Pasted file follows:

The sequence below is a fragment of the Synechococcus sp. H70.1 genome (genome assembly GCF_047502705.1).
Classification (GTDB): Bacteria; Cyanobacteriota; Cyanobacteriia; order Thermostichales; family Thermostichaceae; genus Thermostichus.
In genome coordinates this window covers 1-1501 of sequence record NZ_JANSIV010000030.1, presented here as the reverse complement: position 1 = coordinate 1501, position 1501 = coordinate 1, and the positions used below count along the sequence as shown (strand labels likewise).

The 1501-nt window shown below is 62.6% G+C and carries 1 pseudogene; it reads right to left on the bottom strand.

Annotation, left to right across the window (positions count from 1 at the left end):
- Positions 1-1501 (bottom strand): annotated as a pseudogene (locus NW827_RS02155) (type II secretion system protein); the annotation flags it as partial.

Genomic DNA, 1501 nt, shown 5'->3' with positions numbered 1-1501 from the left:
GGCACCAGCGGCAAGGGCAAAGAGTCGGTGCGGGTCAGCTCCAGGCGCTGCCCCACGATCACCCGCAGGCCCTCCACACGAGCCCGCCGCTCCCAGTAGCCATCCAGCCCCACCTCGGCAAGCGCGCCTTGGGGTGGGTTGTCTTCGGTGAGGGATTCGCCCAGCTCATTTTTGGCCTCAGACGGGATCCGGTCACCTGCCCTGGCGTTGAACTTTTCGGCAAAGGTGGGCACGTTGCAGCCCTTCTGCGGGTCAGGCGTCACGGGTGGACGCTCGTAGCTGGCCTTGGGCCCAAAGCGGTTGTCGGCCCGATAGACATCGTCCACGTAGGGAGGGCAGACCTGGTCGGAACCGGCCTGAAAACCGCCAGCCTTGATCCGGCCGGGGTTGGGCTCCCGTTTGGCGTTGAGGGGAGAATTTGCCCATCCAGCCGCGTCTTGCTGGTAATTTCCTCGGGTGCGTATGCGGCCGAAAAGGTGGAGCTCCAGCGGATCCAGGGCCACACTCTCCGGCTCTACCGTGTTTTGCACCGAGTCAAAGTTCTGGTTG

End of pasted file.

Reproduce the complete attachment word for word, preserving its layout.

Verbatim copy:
The sequence below is a fragment of the Synechococcus sp. H70.1 genome (genome assembly GCF_047502705.1).
Classification (GTDB): Bacteria; Cyanobacteriota; Cyanobacteriia; order Thermostichales; family Thermostichaceae; genus Thermostichus.
In genome coordinates this window covers 1-1501 of sequence record NZ_JANSIV010000030.1, presented here as the reverse complement: position 1 = coordinate 1501, position 1501 = coordinate 1, and the positions used below count along the sequence as shown (strand labels likewise).

The 1501-nt window shown below is 62.6% G+C and carries 1 pseudogene; it reads right to left on the bottom strand.

Annotation, left to right across the window (positions count from 1 at the left end):
- Positions 1-1501 (bottom strand): annotated as a pseudogene (locus NW827_RS02155) (type II secretion system protein); the annotation flags it as partial.

Genomic DNA, 1501 nt, shown 5'->3' with positions numbered 1-1501 from the left:
GGCACCAGCGGCAAGGGCAAAGAGTCGGTGCGGGTCAGCTCCAGGCGCTGCCCCACGATCACCCGCAGGCCCTCCACACGAGCCCGCCGCTCCCAGTAGCCATCCAGCCCCACCTCGGCAAGCGCGCCTTGGGGTGGGTTGTCTTCGGTGAGGGATTCGCCCAGCTCATTTTTGGCCTCAGACGGGATCCGGTCACCTGCCCTGGCGTTGAACTTTTCGGCAAAGGTGGGCACGTTGCAGCCCTTCTGCGGGTCAGGCGTCACGGGTGGACGCTCGTAGCTGGCCTTGGGCCCAAAGCGGTTGTCGGCCCGATAGACATCGTCCACGTAGGGAGGGCAGACCTGGTCGGAACCGGCCTGAAAACCGCCAGCCTTGATCCGGCCGGGGTTGGGCTCCCGTTTGGCGTTGAGGGGAGAATTTGCCCATCCAGCCGCGTCTTGCTGGTAATTTCCTCGGGTGCGTATGCGGCCGAAAAGGTGGAGCTCCAGCGGATCCAGGGCCACACTCTCCGGCTCTACCGTGTTTTGCACCGAGTCAAAGTTCTGGTTG